MONTAGNE: That day and the next few days, when you went and visited some other Lemba in Soweto, what did they put forward to you as evidence of their heritage?

PARFITT: Well, it was rather sort of seeing them in the little villages and seeing the kind of obsessions that they had about a form of Kashrut, you know, Jewish ritual food concerns, and questions of simply not eating a whole variety of different animals, which is a completely un-African thing...

MONTAGNE: For instance, they wouldn't eat pork or even hippopotamus, right, because...

PARFITT: Yes, the hippopotamus was never on the menu for them. And this was surely unusual, clearly, in a place where food is at a premium, and famine a practically yearly occurrence. (inaudible)...

MONTAGNE: And why hippopotamus?

PARFITT: Because anything that was considered to be piglike. And so the hippopotamus as well as various other animals, like the wart hog and other things like that, were considered to be piglike. Anything that was piglike was not eaten. And indeed, at a certain point, was punishable by death. So any young Lembas that went off and killed pig of a weekend, as one might, were put to death as a result.

MONTAGNE: And what else, what else? So food prohibitions that were unusual in Africa but very parallel to Jewish food prohibitions.

PARFITT: Yes, then things like the way that they buried their dead, more, if you like, spiritual concerns with the nature of God, an absolute form of monotheism in central Africa, a kind of similar interest with ancestors. Well, ancestors, of course, is a very African thing, but there's a specific mention in their list of ancestors with Jewish ancestors, or at least with biblical ancestors.

I suppose the other thing was the fact that the tribe was subdivided into 12 subclans, and some of these subclans had names which were absolutely and undeniably Semitic in origin, such as the tribe that was called Hamisi (ph), or the tribe that was called Sadiki (ph). These are simply not Bantu words, and they have got, you know, cognate expressions both in Hebrew and Arabic. So these things were quite obviously Semitic.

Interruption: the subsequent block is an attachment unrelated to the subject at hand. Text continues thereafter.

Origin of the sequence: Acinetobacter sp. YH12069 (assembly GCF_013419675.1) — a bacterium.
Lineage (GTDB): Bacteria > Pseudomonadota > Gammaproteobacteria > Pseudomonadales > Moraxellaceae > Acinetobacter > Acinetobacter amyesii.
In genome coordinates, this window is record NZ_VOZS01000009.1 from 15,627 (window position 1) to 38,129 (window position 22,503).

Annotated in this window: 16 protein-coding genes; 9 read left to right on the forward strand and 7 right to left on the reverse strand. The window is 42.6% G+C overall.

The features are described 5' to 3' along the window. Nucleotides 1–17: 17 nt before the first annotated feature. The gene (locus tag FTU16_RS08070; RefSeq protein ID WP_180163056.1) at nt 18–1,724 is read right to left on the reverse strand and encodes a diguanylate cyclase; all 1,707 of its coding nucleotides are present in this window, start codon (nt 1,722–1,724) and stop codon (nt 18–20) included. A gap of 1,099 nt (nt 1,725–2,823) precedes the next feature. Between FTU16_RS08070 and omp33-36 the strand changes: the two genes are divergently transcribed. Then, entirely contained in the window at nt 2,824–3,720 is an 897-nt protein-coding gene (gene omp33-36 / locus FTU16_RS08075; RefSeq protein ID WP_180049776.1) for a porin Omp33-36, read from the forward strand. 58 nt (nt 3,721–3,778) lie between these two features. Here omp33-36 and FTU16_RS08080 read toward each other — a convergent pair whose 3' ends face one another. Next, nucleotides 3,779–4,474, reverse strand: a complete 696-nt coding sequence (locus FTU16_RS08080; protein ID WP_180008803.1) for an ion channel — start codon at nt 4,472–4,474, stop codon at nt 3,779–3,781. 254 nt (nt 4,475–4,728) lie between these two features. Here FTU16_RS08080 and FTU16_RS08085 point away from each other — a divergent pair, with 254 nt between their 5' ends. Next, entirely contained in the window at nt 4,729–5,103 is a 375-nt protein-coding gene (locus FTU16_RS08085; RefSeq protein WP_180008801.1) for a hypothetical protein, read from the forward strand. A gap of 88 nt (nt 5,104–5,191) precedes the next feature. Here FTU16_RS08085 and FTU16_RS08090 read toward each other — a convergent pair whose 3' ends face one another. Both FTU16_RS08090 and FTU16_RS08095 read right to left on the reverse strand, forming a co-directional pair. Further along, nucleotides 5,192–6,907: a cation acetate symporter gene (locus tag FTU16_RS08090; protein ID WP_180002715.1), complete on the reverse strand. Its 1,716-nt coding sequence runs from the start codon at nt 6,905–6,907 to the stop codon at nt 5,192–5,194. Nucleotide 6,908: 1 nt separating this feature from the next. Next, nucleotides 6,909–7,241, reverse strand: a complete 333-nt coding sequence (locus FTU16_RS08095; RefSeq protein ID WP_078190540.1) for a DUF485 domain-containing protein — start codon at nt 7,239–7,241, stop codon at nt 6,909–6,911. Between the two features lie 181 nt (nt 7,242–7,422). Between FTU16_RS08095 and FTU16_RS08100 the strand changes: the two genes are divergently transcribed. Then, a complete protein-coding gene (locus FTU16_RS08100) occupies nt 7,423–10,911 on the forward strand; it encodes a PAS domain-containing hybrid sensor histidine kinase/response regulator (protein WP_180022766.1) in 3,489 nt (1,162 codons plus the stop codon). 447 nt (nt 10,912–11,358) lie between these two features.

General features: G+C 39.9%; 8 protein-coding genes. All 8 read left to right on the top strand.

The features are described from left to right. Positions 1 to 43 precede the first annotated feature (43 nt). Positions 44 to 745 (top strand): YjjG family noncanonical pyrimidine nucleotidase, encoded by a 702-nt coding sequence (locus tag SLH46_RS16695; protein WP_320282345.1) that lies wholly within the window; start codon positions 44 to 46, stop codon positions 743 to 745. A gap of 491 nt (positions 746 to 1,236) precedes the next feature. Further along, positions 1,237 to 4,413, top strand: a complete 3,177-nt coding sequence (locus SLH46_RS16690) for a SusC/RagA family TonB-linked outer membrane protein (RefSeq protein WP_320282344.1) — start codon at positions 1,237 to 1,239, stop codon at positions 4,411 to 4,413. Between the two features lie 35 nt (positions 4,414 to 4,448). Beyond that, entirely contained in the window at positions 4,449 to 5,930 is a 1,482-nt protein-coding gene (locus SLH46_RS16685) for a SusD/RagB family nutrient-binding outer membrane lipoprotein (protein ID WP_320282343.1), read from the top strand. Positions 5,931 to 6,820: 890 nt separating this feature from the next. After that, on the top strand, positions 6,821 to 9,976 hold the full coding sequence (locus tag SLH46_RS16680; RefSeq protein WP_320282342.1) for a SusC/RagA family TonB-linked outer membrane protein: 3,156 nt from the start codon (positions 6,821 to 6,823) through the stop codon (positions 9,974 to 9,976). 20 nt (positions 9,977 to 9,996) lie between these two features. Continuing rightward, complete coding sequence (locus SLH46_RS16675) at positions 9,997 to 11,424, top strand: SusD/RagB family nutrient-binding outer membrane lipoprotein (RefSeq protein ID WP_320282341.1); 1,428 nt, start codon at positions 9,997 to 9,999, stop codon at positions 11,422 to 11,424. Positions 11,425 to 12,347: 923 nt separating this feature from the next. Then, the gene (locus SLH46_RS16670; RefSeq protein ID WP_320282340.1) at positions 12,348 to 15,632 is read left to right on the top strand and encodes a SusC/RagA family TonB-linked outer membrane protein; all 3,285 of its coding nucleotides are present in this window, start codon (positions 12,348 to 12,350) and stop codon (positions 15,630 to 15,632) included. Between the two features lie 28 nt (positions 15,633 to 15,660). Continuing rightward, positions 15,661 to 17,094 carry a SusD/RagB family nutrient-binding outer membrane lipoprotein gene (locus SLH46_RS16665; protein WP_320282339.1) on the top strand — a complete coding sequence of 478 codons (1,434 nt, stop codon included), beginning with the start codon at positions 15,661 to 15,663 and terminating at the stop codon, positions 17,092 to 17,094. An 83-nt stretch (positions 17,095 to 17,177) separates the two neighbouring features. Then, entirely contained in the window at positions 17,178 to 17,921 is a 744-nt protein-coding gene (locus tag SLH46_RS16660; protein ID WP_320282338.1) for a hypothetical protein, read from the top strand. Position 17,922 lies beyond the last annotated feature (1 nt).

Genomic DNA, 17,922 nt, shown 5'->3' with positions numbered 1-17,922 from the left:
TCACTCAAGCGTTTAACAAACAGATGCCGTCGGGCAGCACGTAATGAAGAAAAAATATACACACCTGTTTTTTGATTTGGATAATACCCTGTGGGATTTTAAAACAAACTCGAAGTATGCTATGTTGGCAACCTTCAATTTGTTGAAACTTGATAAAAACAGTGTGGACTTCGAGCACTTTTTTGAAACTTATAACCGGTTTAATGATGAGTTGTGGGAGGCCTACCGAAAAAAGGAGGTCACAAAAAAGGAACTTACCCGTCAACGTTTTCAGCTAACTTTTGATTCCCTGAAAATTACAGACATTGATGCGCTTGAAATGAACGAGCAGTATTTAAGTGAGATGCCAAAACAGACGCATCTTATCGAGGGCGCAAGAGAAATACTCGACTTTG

MONTAGNE: And there -- they had a legend of their origin that took them back to Israel in a sense, or someplace that they thought was near Israel.

PARFITT: Yes, they didn't know where it was, but it -- the legend took them back to this place called Senna (ph), which was in the north. And so the legend that I kept hearing repeated time and time again was that We came from Senna, we crossed Possela (ph), we came to the coast of Africa, the east coast of Africa, and we rebuilt Senna, and then we moved inland and built a great stone city, and there we broke the law of God by eating mice, which as you know are not famously considered to be kosher, and we were scattered among the gentiles. That was the way that they put it, and that was the vocabulary that they used.

And...

MONTAGNE: So intriguing, but not -- you know, pretty slim evidence for anything.

PARFITT: Oh, totally, yes.

MONTAGNE: So OK, next step, what, did -- where did you go from there?

PARFITT: Well, you see, the idea was to -- well, a few things I really wanted to know. I wanted to write a good travel book. There were a lot of good travel books being, you know, written at the time in England, and so my plan was to write one myself. And so in a sense, the journey was a literary journey, you know, I was happy to be with these people following their old traditions wherever they took me, and it would have been a great bonus if I'd found anything at the end of it.